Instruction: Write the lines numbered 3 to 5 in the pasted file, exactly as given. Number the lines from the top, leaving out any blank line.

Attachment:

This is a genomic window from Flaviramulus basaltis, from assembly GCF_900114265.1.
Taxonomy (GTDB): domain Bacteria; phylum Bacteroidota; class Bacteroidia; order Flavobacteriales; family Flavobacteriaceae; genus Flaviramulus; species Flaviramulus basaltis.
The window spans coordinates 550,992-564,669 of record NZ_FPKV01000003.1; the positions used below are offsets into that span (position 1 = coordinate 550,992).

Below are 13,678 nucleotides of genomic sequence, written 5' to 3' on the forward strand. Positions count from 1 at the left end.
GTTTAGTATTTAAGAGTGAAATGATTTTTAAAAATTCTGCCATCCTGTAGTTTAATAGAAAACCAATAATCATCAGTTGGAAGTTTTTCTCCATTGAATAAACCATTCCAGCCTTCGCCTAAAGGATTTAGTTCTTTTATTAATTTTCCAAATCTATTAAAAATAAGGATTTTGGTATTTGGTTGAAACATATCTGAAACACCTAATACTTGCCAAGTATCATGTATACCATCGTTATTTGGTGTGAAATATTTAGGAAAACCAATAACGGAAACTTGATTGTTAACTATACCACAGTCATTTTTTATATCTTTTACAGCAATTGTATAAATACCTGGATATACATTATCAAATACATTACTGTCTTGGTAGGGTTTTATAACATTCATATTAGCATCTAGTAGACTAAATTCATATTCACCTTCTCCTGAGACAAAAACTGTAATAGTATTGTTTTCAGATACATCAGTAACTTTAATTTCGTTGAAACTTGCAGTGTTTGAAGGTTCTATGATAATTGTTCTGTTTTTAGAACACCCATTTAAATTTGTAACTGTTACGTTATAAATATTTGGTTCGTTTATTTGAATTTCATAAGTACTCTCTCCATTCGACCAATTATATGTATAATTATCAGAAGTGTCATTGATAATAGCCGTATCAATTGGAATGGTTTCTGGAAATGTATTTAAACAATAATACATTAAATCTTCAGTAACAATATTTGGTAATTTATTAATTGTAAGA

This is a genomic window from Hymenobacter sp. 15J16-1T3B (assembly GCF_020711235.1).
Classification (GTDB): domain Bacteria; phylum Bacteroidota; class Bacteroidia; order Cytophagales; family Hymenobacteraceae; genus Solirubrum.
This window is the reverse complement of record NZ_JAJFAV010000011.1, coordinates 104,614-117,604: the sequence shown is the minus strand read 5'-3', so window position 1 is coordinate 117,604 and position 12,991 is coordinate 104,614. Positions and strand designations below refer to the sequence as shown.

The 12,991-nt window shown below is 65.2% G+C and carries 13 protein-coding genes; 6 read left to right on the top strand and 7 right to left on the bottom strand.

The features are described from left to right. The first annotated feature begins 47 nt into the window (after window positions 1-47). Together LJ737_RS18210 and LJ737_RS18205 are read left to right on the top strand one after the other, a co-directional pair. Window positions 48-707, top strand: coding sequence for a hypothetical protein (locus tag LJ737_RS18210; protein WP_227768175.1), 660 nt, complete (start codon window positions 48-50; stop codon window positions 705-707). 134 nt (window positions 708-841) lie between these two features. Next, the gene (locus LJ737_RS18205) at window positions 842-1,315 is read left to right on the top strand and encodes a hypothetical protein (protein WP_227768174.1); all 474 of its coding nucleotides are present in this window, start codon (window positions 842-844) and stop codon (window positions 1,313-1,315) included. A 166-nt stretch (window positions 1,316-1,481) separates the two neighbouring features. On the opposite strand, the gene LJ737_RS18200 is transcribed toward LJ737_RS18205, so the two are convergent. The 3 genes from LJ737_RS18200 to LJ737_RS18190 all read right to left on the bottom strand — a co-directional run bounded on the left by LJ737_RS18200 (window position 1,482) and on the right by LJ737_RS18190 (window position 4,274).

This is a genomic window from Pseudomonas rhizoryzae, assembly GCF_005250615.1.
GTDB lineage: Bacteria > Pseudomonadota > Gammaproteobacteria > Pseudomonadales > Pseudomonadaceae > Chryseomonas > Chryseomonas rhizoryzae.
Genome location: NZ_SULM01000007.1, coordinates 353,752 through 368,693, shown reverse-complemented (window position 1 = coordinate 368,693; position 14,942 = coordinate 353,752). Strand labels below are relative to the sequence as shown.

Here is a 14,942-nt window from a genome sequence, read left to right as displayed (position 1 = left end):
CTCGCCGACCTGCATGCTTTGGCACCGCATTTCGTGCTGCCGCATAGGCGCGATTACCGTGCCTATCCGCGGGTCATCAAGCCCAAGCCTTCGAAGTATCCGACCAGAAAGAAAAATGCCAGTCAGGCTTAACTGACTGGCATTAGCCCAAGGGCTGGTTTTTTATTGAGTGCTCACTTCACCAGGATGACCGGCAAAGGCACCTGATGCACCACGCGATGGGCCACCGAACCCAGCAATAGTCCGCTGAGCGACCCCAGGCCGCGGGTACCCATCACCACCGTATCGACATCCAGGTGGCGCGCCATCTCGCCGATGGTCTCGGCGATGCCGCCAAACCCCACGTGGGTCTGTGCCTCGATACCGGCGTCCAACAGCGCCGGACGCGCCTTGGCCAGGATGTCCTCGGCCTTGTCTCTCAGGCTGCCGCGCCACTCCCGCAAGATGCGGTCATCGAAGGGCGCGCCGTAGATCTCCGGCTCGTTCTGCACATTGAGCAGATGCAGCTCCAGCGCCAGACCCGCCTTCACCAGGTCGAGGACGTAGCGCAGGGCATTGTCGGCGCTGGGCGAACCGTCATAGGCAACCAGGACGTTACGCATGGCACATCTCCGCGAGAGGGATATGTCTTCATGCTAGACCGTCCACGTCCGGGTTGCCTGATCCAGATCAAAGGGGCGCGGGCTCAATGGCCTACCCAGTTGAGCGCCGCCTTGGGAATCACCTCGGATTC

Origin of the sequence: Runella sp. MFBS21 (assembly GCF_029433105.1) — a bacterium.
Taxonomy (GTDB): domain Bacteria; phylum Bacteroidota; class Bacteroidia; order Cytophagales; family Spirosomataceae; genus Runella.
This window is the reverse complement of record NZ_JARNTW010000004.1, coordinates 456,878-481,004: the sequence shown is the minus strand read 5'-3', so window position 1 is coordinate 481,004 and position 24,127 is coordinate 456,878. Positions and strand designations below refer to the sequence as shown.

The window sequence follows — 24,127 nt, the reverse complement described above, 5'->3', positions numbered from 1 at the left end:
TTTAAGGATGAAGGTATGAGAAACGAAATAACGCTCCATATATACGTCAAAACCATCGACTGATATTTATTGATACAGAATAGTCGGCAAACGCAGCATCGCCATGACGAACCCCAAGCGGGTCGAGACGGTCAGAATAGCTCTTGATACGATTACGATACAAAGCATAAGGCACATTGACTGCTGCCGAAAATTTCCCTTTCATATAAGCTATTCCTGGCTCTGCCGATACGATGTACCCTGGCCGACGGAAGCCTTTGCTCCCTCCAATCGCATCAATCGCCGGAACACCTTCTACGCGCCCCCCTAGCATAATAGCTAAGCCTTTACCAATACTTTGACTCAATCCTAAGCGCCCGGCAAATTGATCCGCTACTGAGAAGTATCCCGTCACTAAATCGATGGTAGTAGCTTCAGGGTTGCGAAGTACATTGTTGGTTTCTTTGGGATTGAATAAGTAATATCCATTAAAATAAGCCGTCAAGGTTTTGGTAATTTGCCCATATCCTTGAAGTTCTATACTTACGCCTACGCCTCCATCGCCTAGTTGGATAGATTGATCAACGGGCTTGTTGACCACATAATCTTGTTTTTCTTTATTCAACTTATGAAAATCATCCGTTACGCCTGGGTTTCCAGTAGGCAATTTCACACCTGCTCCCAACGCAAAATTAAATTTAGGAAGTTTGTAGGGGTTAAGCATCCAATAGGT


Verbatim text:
The window spans coordinates 550,992-564,669 of record NZ_FPKV01000003.1; the positions used below are offsets into that span (position 1 = coordinate 550,992).

Below are 13,678 nucleotides of genomic sequence, written 5' to 3' on the forward strand. Positions count from 1 at the left end.
GTTTAGTATTTAAGAGTGAAATGATTTTTAAAAATTCTGCCATCCTGTAGTTTAATAGAAAACCAATAATCATCAGTTGGAAGTTTTTCTCCATTGAATAAACCATTCCAGCCTTCGCCTAAAGGATTTAGTTCTTTTATTAATTTTCCAAATCTATTAAAAATAAGGATTTTGGTATTTGGTTGAAACATATCTGAAACACCTAATACTTGCCAAGTATCATGTATACCATCGTTATTTGGTGTGAAATATTTAGGAAAACCAATAACGGAAACTTGATTGTTAACTATACCACAGTCATTTTTTATATCTTTTACAGCAATTGTATAAATACCTGGATATACATTATCAAATACATTACTGTCTTGGTAGGGTTTTATAACATTCATATTAGCATCTAGTAGACTAAATTCATATTCACCTTCTCCTGAGACAAAAACTGTAATAGTATTGTTTTCAGATACATCAGTAACTTTAATTTCGTTGAAACTTGCAGTGTTTGAAGGTTCTATGATAATTGTTCTGTTTTTAGAACACCCATTTAAATTTGTAACTGTTACGTTATAAATATTTGGTTCGTTTATTTGAATTTCATAAGTACTCTCTCCATTCGACCAATTATATGTATAATTATCAGAAGTGTCATTGATAATAGCCGTATCAATTGGAATGGTTTCTGGAAATGTATTTAAACAATAATACATTAAATCTTCAGTAACAATATTTGGTAATTTATTAATTGTAAGA